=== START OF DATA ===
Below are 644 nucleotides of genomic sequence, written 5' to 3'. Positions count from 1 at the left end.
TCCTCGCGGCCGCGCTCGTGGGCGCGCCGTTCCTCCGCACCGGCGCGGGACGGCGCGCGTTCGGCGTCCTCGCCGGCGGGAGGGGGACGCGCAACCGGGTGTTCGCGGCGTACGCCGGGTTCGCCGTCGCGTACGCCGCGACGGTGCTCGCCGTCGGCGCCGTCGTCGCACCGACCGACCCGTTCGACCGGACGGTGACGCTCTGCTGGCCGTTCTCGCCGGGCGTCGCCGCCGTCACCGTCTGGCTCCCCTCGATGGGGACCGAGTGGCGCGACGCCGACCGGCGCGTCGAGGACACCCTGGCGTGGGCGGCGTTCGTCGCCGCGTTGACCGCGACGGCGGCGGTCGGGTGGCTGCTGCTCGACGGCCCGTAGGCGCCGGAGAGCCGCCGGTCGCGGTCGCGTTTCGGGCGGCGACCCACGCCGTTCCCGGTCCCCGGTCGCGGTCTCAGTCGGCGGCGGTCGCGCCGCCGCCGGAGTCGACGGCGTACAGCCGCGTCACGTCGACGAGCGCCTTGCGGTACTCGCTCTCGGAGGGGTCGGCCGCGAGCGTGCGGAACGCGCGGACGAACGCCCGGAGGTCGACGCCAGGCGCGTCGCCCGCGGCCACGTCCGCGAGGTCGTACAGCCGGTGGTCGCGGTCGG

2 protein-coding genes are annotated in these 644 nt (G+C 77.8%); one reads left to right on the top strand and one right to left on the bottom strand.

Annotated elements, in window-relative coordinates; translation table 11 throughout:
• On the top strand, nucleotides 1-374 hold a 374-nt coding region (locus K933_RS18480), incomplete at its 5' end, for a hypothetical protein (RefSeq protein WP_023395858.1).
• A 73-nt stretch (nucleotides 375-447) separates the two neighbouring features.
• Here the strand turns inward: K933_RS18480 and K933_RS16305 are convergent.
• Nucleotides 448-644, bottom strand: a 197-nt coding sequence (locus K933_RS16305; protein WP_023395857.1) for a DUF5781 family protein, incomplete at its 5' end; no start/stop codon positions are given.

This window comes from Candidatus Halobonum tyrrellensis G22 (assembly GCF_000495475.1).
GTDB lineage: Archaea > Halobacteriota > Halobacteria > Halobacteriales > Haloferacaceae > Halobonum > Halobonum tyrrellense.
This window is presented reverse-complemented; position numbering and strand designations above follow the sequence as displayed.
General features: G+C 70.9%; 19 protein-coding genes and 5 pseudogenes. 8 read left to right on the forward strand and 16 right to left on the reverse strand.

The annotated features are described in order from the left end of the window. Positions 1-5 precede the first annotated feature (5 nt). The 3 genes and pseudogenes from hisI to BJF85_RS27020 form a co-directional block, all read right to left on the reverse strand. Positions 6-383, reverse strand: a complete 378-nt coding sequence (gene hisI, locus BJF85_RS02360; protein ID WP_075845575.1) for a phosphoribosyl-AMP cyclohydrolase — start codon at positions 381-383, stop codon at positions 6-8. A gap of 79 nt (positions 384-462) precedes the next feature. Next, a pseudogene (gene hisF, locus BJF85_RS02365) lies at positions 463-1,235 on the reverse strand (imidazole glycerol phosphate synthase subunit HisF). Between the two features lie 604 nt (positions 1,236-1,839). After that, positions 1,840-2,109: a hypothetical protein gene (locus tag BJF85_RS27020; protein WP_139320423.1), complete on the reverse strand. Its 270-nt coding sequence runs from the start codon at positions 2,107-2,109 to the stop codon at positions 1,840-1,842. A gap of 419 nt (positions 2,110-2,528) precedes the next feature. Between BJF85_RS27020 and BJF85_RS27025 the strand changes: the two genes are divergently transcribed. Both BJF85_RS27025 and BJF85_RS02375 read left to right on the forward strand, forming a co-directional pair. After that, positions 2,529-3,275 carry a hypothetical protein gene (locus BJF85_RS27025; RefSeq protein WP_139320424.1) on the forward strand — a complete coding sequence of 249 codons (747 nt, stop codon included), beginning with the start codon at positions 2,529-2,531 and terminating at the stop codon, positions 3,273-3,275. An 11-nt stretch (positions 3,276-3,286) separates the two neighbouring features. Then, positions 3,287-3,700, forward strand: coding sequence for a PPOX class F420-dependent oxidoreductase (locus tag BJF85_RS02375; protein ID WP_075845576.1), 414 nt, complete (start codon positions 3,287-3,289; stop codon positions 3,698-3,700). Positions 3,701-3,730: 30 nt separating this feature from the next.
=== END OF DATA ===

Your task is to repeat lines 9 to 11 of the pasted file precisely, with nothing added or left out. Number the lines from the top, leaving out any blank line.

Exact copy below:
This window comes from Candidatus Halobonum tyrrellensis G22 (assembly GCF_000495475.1).
GTDB lineage: Archaea > Halobacteriota > Halobacteria > Halobacteriales > Haloferacaceae > Halobonum > Halobonum tyrrellense.
This window is presented reverse-complemented; position numbering and strand designations above follow the sequence as displayed.